Sick on vacation
For most students, spring break consists of sleep, sand and sightseeing. Nathan Welch, a fifth-grader from Baird, Texas, had plans to explore, stay up late and hang out with friends and family on his week-long spring break in March. His family traveled 900 miles from Texas to spend their spring break with another family in Gatlinburg, Tenn. (top photo)
The Welch's were having a wonderful vacation but at 10:30 p.m. on the third day of the trip, Nathan’s stomach began to hurt. “I thought it was just a stomach ache, but the pain worsened, and I began to vomit,” Nathan said. Nathan’s parents, Noel and Tim, had him lie down and take a warm bath to relieve the discomfort. The pain didn’t subside, so at about 3:30 a.m. the Welch's decided to take Nathan to the nearest hospital, LeConte Medical Center in Sevierville.
Nathan was admitted to Leconte Medical Center’s emergency department, and lab work revealed that his white blood count was very high. LeConte Medical Center decided to transfer Nathan to East Tennessee Children’s Hospital by ambulance.
Nathan arrived at Children’s Hospital’s emergency department about 8 a.m. on March 14 and a CT scan revealed he had acute appendicitis. “The pain was so bad that when the doctor would touch my stomach, I wanted to jump off the table,” Nathan said. Dr. Carol Fowler, pediatric surgeon, scheduled an appendectomy for 2:30 that afternoon.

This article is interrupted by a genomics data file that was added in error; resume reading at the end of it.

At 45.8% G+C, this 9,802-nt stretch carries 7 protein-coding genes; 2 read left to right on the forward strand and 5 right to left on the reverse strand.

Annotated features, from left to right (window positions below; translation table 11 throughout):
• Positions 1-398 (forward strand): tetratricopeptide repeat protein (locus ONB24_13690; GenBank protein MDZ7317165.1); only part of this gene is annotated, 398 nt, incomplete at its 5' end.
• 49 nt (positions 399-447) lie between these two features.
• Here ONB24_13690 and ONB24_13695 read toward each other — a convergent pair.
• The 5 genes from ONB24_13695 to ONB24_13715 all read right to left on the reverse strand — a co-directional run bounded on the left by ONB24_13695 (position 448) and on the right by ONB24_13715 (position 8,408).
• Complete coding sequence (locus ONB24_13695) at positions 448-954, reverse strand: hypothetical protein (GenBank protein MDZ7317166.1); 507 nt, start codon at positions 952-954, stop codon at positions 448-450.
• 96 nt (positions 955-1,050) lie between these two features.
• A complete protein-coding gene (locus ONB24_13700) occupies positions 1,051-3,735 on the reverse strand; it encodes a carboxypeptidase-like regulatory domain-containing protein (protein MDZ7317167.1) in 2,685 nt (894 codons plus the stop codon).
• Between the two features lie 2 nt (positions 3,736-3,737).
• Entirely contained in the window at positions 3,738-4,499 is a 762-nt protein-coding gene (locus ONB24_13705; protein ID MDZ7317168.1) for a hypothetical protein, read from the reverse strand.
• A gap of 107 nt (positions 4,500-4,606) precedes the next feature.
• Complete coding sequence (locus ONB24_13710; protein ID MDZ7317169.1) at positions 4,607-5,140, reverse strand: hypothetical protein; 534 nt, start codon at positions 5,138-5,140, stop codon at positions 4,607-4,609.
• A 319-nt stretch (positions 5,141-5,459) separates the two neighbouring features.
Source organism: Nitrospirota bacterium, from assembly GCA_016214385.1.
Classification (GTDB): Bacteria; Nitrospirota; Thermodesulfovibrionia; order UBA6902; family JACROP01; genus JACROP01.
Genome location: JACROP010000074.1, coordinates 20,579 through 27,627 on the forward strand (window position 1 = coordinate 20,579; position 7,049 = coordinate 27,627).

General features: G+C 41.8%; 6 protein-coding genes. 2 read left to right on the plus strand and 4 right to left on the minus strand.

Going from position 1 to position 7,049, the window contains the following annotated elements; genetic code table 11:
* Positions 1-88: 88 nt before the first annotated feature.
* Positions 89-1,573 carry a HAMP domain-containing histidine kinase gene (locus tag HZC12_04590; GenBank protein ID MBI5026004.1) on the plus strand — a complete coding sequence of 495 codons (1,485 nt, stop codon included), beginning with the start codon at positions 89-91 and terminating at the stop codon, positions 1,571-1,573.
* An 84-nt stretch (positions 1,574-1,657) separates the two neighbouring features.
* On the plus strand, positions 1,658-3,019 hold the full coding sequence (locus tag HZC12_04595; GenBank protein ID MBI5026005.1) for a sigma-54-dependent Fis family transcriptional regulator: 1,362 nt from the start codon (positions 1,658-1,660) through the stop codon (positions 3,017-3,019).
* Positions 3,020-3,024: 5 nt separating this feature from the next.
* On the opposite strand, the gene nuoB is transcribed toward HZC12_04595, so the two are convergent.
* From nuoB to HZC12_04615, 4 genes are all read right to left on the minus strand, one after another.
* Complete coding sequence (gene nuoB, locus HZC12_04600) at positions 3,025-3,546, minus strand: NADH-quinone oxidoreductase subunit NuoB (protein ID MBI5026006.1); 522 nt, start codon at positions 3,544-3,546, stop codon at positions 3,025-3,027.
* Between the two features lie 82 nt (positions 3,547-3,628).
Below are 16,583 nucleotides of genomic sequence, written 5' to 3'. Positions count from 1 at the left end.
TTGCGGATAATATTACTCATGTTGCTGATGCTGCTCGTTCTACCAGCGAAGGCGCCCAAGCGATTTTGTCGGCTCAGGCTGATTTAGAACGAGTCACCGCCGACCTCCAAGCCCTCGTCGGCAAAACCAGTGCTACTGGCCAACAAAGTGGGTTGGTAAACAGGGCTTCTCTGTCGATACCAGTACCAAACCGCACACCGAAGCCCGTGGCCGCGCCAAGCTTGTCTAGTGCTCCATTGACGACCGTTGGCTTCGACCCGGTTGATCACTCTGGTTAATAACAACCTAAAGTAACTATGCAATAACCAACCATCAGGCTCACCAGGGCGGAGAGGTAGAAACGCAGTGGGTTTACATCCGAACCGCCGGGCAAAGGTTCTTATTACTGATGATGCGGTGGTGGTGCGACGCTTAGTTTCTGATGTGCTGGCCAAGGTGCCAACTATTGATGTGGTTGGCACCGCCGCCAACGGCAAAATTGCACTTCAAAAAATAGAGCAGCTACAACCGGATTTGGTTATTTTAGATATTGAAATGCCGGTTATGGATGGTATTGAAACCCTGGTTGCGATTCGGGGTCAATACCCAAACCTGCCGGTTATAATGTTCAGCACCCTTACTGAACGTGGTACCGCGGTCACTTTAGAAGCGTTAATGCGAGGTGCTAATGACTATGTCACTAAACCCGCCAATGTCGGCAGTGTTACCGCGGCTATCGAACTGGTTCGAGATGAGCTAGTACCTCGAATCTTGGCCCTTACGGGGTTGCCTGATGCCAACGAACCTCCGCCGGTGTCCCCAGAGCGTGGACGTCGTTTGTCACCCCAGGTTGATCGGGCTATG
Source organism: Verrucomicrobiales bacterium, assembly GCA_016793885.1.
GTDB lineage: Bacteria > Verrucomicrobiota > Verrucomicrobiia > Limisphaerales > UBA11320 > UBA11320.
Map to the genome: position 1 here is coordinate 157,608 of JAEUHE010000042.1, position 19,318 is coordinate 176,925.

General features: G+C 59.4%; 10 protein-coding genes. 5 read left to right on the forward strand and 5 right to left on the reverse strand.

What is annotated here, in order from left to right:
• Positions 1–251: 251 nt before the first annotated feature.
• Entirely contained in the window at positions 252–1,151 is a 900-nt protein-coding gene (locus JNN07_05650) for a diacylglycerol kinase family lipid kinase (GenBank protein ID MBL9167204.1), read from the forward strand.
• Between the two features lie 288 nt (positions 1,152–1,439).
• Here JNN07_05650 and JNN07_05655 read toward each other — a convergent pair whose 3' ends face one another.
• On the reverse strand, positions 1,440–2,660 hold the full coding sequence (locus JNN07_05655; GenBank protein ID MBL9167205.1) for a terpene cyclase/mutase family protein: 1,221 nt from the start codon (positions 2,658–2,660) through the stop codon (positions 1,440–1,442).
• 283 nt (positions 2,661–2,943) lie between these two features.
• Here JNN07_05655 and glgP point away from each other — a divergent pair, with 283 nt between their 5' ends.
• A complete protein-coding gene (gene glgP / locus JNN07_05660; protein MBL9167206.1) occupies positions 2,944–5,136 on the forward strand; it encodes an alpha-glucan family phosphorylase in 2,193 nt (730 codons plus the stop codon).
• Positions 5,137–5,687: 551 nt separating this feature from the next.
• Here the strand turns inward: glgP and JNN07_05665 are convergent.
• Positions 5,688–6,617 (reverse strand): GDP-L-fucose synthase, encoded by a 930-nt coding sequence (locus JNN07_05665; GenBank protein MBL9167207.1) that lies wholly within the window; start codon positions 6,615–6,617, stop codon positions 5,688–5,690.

“In hindsight I realize that there were warning signs of his appendicitis. A week before spring break Nathan had a stomach ache and vomited, but a bad stomach bug was going around his school,” Noel said. “I thought he had a virus because he felt fine in a day or two. Looking back, it must have been the first sign of his appendicitis.”
Nathan was in surgery for almost two hours. “We were a nervous wreck. We knew that Nathan was in good hands, but emergency surgery was the last thing we expected to do on spring break,” Tim said. “We actually met another surgeon, Dr. Glaze Vaughn, who had just moved here from Texas. It was nice to have little bit of home in the hospital.”
Nathan’s surgery went very well, and by the time his parents were allowed to see him after the surgery, he was awake, just very groggy.
Nathan remained in the hospital for five days on 24-hour antibiotics and couldn’t eat solid food for three days. “I ate a lot of soup and popsicles. The first thing I wanted once I could eat solid food was a McDonald’s McGriddle,” Nathan said.
Nathan enjoyed playing games with his Child Life Specialists and was even able to bring his own Xbox to the hospital. “It kept him entertained for hours. He even sent us to the mall to get him more games,” Noel said.
The Welch's were discharged from Children’s Hospital on Monday, March 19. “Nate is good as new, and we can hardly see the scar. He was able to return to his physical education class on April 16 and was so thrilled,” Noel said.
The Welch's admit to now being “real” UT fans and root for the University of Tennessee. Megan, Nathan’s sister, even got a UT Build-A-Bear and named it Tiara, after Nathan’s favorite nurse.
“We loved everyone at Children’s Hospital, and they made us feel so comfortable even though we were so far from home. We were lucky to be able to have our surgery here,” Tim said.